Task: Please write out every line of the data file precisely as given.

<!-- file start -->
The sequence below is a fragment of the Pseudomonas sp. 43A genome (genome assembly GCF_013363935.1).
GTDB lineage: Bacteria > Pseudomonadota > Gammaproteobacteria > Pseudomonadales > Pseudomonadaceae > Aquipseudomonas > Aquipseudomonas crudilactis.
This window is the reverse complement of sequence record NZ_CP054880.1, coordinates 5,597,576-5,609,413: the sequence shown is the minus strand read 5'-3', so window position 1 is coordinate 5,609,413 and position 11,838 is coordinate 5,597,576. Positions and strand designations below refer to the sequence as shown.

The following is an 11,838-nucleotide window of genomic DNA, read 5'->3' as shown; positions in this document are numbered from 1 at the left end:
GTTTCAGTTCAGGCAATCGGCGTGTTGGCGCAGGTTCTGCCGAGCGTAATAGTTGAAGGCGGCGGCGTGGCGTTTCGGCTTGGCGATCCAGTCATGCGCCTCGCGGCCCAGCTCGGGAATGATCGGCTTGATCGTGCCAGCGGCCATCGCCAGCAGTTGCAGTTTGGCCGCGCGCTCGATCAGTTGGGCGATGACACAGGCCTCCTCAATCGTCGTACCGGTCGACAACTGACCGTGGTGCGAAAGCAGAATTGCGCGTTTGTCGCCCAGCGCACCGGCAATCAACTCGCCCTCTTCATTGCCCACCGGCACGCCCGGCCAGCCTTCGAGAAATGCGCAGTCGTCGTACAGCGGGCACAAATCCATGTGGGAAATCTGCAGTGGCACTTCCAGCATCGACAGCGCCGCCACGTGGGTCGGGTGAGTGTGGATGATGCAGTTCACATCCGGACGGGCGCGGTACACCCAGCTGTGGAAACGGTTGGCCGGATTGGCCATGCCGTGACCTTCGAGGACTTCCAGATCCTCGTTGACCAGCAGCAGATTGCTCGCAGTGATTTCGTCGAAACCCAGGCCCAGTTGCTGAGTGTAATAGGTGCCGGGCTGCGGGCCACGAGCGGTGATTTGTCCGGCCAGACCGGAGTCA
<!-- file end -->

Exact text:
The sequence below is a fragment of the Pseudomonas sp. 43A genome (genome assembly GCF_013363935.1).
GTDB lineage: Bacteria > Pseudomonadota > Gammaproteobacteria > Pseudomonadales > Pseudomonadaceae > Aquipseudomonas > Aquipseudomonas crudilactis.
This window is the reverse complement of sequence record NZ_CP054880.1, coordinates 5,597,576-5,609,413: the sequence shown is the minus strand read 5'-3', so window position 1 is coordinate 5,609,413 and position 11,838 is coordinate 5,597,576. Positions and strand designations below refer to the sequence as shown.

The following is an 11,838-nucleotide window of genomic DNA, read 5'->3' as shown; positions in this document are numbered from 1 at the left end:
GTTTCAGTTCAGGCAATCGGCGTGTTGGCGCAGGTTCTGCCGAGCGTAATAGTTGAAGGCGGCGGCGTGGCGTTTCGGCTTGGCGATCCAGTCATGCGCCTCGCGGCCCAGCTCGGGAATGATCGGCTTGATCGTGCCAGCGGCCATCGCCAGCAGTTGCAGTTTGGCCGCGCGCTCGATCAGTTGGGCGATGACACAGGCCTCCTCAATCGTCGTACCGGTCGACAACTGACCGTGGTGCGAAAGCAGAATTGCGCGTTTGTCGCCCAGCGCACCGGCAATCAACTCGCCCTCTTCATTGCCCACCGGCACGCCCGGCCAGCCTTCGAGAAATGCGCAGTCGTCGTACAGCGGGCACAAATCCATGTGGGAAATCTGCAGTGGCACTTCCAGCATCGACAGCGCCGCCACGTGGGTCGGGTGAGTGTGGATGATGCAGTTCACATCCGGACGGGCGCGGTACACCCAGCTGTGGAAACGGTTGGCCGGATTGGCCATGCCGTGACCTTCGAGGACTTCCAGATCCTCGTTGACCAGCAGCAGATTGCTCGCAGTGATTTCGTCGAAACCCAGGCCCAGTTGCTGAGTGTAATAGGTGCCGGGCTGCGGGCCACGAGCGGTGATTTGTCCGGCCAGACCGGAGTCA